I don’t like giving international bureaucrats tax-free salaries. And it really galls me when they use their privileged positions to promote statism. So you can understand why I’m not a big fan of the International Monetary Fund. Whether we’re talking more spending, more taxes, more bailouts, or more centralization and harmonization, it seems that the […] . . . → Read More: The IMF Is the Doctor Kevorkian of Global Economic Policy
I have to start this post with a big caveat. I’m not a fan of the Paris-based Organization for Economic Cooperation and Development. The international bureaucracy is infamous for using American tax dollars to promote a statist economic agenda. Most recently, it launched a new scheme to raise the tax burden on multinational companies, which […] . . . → Read More: OECD Study Admits Income Taxes Penalize Growth, Acknowledges that Tax Competition Restrains Excessive Government
Here’s another entry for our UK vs US Government Stupidity Contest. Or perhaps it belongs in the great-moments-in-government-waste category. The spendaholics in Washington have squandered $400,000 on underwear that detects cigarette smoke. I’m not joking. Here are some details from CNS. The National Institutes of Health (NIH) has awarded more than $400,000 to a research […] . . . → Read More: Is Underwear a Legitimate Function of the Federal Government?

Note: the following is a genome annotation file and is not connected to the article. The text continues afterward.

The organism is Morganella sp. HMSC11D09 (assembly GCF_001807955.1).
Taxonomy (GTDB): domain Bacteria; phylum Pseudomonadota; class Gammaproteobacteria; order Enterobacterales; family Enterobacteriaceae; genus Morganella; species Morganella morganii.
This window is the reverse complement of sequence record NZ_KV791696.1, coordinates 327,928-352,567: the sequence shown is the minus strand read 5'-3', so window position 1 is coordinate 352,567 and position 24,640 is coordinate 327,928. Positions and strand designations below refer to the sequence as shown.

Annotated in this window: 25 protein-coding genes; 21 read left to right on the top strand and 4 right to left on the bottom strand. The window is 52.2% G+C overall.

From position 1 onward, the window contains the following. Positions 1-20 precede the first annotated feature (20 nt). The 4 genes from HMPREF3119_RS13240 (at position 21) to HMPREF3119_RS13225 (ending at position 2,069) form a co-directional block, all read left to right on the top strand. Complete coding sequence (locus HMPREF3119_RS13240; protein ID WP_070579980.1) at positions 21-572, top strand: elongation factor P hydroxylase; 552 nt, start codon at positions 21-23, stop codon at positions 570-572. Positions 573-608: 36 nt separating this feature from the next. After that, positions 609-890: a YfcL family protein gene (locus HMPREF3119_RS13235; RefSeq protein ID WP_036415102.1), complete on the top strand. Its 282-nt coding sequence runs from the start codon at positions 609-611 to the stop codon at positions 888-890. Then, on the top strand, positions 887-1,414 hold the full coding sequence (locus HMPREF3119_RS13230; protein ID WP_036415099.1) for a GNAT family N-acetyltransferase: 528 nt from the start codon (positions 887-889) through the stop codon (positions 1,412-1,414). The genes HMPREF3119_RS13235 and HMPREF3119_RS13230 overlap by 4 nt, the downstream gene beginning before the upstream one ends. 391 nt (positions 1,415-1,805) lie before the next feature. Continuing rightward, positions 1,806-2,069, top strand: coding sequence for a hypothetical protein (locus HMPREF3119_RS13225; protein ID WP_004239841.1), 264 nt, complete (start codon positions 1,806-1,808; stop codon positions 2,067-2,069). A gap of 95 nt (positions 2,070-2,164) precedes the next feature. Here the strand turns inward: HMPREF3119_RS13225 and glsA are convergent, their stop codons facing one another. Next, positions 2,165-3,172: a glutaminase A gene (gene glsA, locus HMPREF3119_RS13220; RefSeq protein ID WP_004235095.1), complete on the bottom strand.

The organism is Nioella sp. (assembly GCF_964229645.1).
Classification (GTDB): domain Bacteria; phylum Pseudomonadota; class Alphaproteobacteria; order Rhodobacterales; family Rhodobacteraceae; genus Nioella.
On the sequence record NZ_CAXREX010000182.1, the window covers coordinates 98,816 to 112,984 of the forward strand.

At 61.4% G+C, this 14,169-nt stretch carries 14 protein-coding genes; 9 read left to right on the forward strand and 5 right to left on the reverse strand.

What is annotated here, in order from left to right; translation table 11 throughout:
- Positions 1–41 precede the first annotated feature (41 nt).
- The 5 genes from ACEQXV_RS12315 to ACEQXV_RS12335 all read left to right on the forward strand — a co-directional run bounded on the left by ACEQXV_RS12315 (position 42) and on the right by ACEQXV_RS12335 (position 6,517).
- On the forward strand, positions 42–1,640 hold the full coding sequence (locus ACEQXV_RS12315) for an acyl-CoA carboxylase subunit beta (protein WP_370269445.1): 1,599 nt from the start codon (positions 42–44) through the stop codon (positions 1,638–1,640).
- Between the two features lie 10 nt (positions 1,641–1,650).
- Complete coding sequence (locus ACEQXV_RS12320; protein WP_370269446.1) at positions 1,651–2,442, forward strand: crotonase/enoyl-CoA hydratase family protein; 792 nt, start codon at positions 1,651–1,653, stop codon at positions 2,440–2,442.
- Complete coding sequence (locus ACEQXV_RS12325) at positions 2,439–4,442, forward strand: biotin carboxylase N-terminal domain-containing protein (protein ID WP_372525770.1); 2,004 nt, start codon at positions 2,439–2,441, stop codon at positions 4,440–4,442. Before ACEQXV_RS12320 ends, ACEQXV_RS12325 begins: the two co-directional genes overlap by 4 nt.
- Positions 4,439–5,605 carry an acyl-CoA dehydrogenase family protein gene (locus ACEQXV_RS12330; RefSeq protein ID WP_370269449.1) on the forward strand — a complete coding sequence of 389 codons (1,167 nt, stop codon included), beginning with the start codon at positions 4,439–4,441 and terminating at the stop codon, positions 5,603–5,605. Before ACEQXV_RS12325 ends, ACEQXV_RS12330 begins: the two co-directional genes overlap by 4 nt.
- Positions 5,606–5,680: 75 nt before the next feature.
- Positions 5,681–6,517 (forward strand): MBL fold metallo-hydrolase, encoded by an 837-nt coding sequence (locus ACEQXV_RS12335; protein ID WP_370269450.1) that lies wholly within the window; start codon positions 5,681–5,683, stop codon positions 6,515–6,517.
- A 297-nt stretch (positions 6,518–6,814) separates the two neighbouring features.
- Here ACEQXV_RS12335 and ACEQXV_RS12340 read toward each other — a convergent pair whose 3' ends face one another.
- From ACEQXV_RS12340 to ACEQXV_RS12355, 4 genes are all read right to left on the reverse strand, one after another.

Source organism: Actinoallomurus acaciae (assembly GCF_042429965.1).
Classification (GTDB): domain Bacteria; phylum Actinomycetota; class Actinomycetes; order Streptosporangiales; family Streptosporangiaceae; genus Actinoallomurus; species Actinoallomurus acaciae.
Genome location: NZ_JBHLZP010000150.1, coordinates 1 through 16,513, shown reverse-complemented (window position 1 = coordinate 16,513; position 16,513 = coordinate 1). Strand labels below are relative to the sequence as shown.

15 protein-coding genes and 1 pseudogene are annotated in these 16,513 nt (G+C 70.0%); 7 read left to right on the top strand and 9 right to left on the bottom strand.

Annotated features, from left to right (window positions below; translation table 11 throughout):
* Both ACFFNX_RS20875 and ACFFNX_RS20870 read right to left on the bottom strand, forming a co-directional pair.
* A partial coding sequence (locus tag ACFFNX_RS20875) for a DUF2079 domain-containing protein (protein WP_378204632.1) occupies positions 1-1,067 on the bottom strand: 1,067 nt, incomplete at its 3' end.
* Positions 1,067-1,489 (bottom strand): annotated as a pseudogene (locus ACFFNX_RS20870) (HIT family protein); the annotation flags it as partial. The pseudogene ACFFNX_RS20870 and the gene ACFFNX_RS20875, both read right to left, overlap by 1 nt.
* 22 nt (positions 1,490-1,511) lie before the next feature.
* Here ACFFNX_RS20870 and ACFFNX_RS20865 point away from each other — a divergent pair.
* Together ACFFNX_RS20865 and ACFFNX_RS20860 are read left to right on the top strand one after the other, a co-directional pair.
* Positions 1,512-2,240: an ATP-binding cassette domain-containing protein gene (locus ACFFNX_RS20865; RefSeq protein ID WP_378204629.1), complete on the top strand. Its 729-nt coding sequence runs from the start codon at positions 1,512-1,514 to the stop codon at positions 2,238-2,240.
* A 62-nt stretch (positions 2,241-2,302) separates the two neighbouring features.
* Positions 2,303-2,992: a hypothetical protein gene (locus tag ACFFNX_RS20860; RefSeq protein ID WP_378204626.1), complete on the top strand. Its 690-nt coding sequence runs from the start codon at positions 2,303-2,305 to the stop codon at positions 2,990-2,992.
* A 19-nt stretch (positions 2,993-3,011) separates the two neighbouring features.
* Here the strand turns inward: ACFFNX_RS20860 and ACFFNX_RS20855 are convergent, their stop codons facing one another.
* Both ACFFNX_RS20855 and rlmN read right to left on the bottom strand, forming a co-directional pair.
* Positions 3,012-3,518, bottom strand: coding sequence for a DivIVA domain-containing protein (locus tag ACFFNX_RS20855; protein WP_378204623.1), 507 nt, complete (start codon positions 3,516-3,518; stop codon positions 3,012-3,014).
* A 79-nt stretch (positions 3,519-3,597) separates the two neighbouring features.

I like the think I’m a reasonably savvy observer of public opinion and international economics, but every so often I’m stunned by some bit of data. Several years ago, for instance, I was very surprised to see that more than half of the French people would consider moving to the United States if they had […] . . . → Read More: Hell Has Officialy Frozen Over: French Support Spending Cuts by Overwhelming 4-1 Margin
Are there any fact checkers at the New York Times? Since they’ve allowed some glaring mistakes by Paul Krugman (see here and here), I guess the answer is no. But some mistakes are worse than others. Consider a recent column by David Stuckler of Oxford and Sanjay Basu of Stanford. Entitled “How Austerity Kills,” it […] . . . → Read More: Another Example of Editorial-Page Fiction at the New York Times
The main goal of fiscal policy should be to shrink the burden of government spending as a share of economic output. Fortunately, it shouldn’t be too difficult to achieve this modest goal. All that’s required is to make sure the private sector grows faster than the government. But it’s very easy for me to bluster […] . . . → Read More: Tax and Expenditure Limits: The Challenge of Turning Mitchell’s Golden Rule from Theory into Reality